Bill Cunningham: Façades

New York Historical Society
170 Central Park West
New York, NY 10024

March 14 — July 15, 2014

Hardly a day goes by that New York TimesOn-The-Street” photographer Bill Cunningham isn’t out on his bicycle, cruising the streets, snapping photos of pedestrians’ outfits on his Nikon to print in his weekly trend roundup in the Style section of the Sunday paper. In many ways, he’s more than a fashion photographer. Despite the humble adornments of his own – a blue windbreaker and khakis – many accredit him as the inventor of street style. He himself is notoriously a function-over-form type of man yet has risen to celebrity status for his influence in dictating the reverse.

Beginning in March, the New York Historical Society will exhibit one of Cunningham’s early bodies of street-style work, Bill Cunningham: Façades. Cunningham spent 1968-1976 working on this personal project, a testament to his connoisseurship of two distinct histories: that of New York and that of fashion. During those eight years, Cunningham captured 200 shots of his colleague and muse, Editta Sherman, modeling period-piece outfits in iconic locations around New York, creating one of his most artistically and historically significant bodies of work from any fashion photographer.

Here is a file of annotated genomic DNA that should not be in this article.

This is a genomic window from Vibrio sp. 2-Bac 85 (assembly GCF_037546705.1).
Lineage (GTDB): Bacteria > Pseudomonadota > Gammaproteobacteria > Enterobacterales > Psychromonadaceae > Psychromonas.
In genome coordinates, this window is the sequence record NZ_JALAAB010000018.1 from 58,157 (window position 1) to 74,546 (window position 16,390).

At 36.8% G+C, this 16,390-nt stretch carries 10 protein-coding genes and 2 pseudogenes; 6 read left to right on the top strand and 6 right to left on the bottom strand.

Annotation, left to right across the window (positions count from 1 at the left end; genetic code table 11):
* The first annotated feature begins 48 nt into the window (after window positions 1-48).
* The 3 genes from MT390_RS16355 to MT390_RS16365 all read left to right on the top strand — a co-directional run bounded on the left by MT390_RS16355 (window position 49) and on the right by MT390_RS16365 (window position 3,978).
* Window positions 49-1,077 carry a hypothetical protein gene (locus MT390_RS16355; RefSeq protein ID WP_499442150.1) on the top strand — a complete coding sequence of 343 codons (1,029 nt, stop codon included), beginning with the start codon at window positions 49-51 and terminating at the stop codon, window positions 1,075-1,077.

Sherman and Cunningham ran in the same bohemian group of artists who lived in studio apartments in Carnegie Hall (until the Hall began to evict them in 2007, as chronicled in the documentary, Bill Cunningham New York). Extraordinarily eccentric and emotive, Sherman personified the quintessential model for this endeavor. Cunningham scouted costumes from thrift stores, auction houses and street fairs, finding pieces that dated back to 1770. Sherman posed in them in front of architecturally important locations that define the city: Rockefeller Center, St. Paul’s Chapel, Beaux-Arts mansions, the Temple of Dandur. In one of the poignant images, Sherman stands in front of Grand Central Station, gaze fixed away, in an elaborate hat that pays tribute to Cunningham’s former career as a milliner. This image looks straight from the turn of the century, yet it was shot in the ‘70s. In a word: timeless.

Cunningham donated 88 silver gelatin prints from the collection to the New York Historical Society, which will comprise the exhibition. In part, the display is in honor of Sherman, who died in November at the age of 101. But across the board, the display is homage to people and places past, capturing the where, when and how of the way New Yorkers have dressed.

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